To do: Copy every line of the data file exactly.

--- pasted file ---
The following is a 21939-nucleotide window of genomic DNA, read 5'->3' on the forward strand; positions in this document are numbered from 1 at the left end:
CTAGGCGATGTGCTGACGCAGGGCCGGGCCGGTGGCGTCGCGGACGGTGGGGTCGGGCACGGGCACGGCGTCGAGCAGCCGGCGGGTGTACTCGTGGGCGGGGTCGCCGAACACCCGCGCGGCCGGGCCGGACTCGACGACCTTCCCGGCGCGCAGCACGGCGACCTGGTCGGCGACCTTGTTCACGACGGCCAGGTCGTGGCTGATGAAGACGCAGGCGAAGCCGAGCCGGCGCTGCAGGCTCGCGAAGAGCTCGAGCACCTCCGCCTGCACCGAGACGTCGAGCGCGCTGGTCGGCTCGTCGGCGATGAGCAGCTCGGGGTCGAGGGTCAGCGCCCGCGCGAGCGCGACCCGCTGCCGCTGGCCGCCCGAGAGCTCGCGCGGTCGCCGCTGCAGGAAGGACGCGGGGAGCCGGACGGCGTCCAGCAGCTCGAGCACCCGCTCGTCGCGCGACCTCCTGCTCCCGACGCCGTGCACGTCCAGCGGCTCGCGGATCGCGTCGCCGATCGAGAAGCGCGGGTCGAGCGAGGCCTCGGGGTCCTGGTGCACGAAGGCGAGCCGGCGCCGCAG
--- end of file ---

The following is a 21939-nucleotide window of genomic DNA, read 5'->3' on the forward strand; positions in this document are numbered from 1 at the left end:
CTAGGCGATGTGCTGACGCAGGGCCGGGCCGGTGGCGTCGCGGACGGTGGGGTCGGGCACGGGCACGGCGTCGAGCAGCCGGCGGGTGTACTCGTGGGCGGGGTCGCCGAACACCCGCGCGGCCGGGCCGGACTCGACGACCTTCCCGGCGCGCAGCACGGCGACCTGGTCGGCGACCTTGTTCACGACGGCCAGGTCGTGGCTGATGAAGACGCAGGCGAAGCCGAGCCGGCGCTGCAGGCTCGCGAAGAGCTCGAGCACCTCCGCCTGCACCGAGACGTCGAGCGCGCTGGTCGGCTCGTCGGCGATGAGCAGCTCGGGGTCGAGGGTCAGCGCCCGCGCGAGCGCGACCCGCTGCCGCTGGCCGCCCGAGAGCTCGCGCGGTCGCCGCTGCAGGAAGGACGCGGGGAGCCGGACGGCGTCCAGCAGCTCGAGCACCCGCTCGTCGCGCGACCTCCTGCTCCCGACGCCGTGCACGTCCAGCGGCTCGCGGATCGCGTCGCCGATCGAGAAGCGCGGGTCGAGCGAGGCCTCGGGGTCCTGGTGCACGAAGGCGAGCCGGCGCCGCAG